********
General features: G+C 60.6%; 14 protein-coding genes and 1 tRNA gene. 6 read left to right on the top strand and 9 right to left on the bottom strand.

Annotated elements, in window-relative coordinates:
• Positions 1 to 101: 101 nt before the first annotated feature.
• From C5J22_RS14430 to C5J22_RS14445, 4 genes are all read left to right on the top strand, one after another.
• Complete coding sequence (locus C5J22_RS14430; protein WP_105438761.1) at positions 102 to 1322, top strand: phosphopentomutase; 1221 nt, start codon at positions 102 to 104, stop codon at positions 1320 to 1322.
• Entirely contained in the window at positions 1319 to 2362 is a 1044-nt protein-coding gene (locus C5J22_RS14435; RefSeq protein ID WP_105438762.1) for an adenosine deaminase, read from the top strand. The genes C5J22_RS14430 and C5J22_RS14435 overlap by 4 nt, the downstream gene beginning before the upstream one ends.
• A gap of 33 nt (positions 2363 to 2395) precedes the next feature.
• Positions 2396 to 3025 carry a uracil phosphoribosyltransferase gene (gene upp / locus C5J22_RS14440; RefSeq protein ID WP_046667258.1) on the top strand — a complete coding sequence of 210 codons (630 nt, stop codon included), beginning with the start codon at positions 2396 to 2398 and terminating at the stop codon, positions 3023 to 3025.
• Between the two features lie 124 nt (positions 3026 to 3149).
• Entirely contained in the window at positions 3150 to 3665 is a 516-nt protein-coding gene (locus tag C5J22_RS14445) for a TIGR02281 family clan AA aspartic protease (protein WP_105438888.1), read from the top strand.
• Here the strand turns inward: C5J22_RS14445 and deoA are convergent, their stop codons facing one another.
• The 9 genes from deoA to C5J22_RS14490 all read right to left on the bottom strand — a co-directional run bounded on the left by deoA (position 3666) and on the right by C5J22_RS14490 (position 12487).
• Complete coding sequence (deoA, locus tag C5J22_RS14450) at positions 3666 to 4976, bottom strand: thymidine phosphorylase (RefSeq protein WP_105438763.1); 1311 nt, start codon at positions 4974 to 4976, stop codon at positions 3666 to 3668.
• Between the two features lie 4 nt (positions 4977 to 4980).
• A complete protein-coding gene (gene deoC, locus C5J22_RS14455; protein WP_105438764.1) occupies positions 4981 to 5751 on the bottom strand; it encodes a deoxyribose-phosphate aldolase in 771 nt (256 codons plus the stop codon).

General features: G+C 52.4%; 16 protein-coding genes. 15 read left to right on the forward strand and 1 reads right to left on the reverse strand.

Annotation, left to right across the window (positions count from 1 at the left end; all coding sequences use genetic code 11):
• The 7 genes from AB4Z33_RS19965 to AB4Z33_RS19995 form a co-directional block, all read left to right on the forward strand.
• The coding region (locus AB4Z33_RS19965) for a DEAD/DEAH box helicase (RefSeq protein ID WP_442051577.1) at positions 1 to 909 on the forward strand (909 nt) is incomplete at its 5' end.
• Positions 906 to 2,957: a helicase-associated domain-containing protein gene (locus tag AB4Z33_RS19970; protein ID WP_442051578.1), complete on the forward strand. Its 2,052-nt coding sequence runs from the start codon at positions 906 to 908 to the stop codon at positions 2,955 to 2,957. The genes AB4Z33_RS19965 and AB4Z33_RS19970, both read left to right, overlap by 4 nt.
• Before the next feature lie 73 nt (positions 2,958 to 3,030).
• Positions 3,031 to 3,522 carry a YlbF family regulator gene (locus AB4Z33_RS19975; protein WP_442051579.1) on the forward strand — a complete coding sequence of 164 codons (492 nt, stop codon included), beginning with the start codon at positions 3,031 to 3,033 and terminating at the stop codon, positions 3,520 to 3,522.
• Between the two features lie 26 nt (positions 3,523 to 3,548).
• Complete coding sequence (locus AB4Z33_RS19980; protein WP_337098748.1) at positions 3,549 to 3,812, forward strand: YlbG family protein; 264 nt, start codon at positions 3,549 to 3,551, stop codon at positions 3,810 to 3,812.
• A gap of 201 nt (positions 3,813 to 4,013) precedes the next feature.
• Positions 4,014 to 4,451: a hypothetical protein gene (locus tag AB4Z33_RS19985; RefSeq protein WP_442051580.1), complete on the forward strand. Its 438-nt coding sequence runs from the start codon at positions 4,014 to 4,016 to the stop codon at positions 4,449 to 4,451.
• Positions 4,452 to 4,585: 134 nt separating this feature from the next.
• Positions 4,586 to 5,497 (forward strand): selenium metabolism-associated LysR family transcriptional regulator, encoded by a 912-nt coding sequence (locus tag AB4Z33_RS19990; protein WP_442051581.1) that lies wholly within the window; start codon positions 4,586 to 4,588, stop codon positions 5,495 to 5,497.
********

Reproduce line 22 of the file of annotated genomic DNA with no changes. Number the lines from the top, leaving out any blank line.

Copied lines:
• Positions 3,031 to 3,522 carry a YlbF family regulator gene (locus AB4Z33_RS19975; protein WP_442051579.1) on the forward strand — a complete coding sequence of 164 codons (492 nt, stop codon included), beginning with the start codon at positions 3,031 to 3,033 and terminating at the stop codon, positions 3,520 to 3,522.